What has happened? With advances in economic science, aren’t we supposed to understand better how to manage economies? Indeed, Nobel Prize–winning economist Robert Lucas declared in his 2003 presidential address to the American Economic Association that the “central problem of depression prevention has been solved.” The mark of a well-functioning economy is rapid growth, the benefits of which are shared widely, with low unemployment. What has occurred in Europe is the opposite.
America’s depression at the end of the 19th century was linked to the gold standard, where every country pegged its currency’s value to gold and, therefore, implicitly to one another’s currencies: with no new large discoveries of gold, its scarcity was leading to a fall in the prices of ordinary goods in terms of gold—what today we would call deflation. In effect, money was becoming more valuable. And this was impoverishing America’s farmers, who found it increasingly difficult to pay back their debts. The election of 1896 was fought on the issue of whether, in the words of Democratic candidate William Jennings Bryan, America would “crucify mankind upon a cross of gold.”
So, too, the gold standard is widely blamed for its role in deepening and prolonging the Great Depression. Those countries that abandoned the gold standard early recovered more quickly.
In spite of this history, Europe decided to tie itself together with a single currency—creating within Europe the same kind of rigidity that the gold standard had inflicted on the world. The gold standard failed, and, other than a few blinkered diehards known as “gold bugs,” no one wants to see it restored.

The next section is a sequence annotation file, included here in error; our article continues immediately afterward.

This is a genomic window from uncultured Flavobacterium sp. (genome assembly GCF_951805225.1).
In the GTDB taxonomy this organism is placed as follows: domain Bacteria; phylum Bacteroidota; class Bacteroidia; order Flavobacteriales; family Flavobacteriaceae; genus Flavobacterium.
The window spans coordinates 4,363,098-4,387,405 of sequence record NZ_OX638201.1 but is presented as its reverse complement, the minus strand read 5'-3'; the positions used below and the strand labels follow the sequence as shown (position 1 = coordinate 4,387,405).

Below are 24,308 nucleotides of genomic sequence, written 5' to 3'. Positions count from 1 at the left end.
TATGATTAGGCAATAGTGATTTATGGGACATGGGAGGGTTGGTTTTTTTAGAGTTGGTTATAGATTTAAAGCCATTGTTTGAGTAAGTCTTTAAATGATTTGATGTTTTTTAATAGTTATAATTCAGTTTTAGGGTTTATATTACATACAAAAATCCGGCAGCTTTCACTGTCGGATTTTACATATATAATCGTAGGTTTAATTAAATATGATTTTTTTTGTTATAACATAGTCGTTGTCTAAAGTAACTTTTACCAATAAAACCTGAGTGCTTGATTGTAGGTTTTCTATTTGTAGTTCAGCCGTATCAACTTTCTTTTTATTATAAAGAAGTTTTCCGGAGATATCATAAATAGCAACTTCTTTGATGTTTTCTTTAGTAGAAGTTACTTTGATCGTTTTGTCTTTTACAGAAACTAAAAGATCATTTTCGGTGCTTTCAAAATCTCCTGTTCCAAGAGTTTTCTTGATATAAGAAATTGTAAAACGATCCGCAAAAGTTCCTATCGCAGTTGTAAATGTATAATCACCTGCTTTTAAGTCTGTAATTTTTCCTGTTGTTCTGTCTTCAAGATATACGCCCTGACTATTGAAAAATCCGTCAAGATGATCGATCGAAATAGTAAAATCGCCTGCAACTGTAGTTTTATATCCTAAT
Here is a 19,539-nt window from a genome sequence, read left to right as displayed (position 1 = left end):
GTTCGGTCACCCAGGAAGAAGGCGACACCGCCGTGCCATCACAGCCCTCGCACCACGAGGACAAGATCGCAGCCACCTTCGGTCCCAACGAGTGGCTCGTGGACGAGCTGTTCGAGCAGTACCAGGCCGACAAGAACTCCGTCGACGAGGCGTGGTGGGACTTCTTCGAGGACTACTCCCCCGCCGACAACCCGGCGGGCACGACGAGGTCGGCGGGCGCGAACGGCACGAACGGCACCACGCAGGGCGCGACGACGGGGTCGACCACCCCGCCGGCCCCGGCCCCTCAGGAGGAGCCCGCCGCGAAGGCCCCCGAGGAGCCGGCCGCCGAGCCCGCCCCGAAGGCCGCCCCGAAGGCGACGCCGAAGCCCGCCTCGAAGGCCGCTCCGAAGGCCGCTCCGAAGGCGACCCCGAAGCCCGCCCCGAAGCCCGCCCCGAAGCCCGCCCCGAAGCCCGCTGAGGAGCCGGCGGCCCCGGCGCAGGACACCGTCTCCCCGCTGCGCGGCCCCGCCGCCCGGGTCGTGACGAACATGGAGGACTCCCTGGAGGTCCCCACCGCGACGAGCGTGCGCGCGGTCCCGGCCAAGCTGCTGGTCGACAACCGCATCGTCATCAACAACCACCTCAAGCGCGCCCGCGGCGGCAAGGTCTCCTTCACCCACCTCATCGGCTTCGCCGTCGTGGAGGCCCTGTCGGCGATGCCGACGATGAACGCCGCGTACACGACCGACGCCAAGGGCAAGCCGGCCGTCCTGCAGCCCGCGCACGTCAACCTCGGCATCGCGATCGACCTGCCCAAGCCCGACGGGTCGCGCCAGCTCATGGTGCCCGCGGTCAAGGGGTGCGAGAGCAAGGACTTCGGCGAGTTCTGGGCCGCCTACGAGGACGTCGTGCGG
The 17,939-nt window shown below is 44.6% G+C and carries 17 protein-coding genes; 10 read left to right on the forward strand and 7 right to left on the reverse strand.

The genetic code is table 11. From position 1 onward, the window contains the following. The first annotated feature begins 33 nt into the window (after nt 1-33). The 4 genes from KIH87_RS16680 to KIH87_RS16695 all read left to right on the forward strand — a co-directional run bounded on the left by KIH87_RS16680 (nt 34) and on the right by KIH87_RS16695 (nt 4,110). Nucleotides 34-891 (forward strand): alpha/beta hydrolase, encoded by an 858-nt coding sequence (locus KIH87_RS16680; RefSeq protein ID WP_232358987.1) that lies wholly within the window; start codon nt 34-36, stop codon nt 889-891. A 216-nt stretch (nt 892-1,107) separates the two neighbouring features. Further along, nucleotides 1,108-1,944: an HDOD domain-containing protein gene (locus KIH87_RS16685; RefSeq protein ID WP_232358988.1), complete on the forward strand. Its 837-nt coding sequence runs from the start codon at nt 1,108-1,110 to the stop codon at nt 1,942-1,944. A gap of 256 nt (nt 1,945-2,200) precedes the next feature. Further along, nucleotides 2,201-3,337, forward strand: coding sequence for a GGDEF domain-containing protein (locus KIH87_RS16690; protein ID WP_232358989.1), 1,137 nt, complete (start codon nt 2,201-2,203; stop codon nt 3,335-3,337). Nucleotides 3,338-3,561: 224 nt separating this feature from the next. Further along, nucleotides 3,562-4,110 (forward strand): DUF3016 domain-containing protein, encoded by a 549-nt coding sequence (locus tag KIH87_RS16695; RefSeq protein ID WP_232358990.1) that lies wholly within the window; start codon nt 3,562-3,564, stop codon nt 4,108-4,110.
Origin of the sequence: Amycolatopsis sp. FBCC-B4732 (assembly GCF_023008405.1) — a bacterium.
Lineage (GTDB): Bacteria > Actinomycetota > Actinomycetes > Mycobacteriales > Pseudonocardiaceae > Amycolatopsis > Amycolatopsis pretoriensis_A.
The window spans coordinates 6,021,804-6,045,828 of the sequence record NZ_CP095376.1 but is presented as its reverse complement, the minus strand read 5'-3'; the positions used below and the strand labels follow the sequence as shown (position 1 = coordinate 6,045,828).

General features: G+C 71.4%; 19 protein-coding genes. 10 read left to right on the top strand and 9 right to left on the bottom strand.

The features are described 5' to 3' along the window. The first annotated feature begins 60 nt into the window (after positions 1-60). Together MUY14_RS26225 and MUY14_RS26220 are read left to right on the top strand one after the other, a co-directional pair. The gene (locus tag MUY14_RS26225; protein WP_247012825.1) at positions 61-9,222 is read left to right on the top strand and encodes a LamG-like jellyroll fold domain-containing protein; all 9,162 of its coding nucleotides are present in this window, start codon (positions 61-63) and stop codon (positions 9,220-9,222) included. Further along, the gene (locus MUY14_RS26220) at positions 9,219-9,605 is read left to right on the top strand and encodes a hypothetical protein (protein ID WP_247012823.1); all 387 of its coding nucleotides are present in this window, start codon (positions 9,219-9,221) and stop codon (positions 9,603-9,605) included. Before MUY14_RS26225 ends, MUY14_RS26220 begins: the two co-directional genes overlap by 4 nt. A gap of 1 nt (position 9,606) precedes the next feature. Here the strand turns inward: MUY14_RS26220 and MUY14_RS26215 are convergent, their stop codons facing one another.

Moreover, there has to be sufficient flexibility in the rules to allow for adaptation to differences in circumstances, beliefs, and values. Overall, Europe has enshrined this in its principle of “subsidiarity,” which entails devolving responsibility for public policy to the national level, rather than the European level, for as wide a range of decisions as possible. Indeed, with the budget of the European Union only about 1 percent of its G.D.P. (in contrast to the United States, where federal spending is more than 20 percent of G.D.P.), little spending occurs at the E.U. level. But in an arena crucially important to the well-being of individual citizens—monetary policies that are critical in determining unemployment and the bases of livelihoods—power was centralized within the European Central Bank, established in 1998. And, with strong constraints on deficit spending, the individual countries were given insufficient flexibility in the conduct of their fiscal policy—their ability to tax and spend—to enable a country facing adverse circumstances to avoid a deep recession.
Worse still, the structure of the eurozone built in certain ideas about what was required for economic success—for instance, that the central bank should focus on inflation, as opposed to the mandate of the Federal Reserve, in the United States, which incorporates unemployment, growth, and stability as well. It was not simply that the eurozone was not structured to accommodate Europe’s economic diversity; it was that the structure of the eurozone, its rules and regulations, were not designed to promote growth, employment, and stability.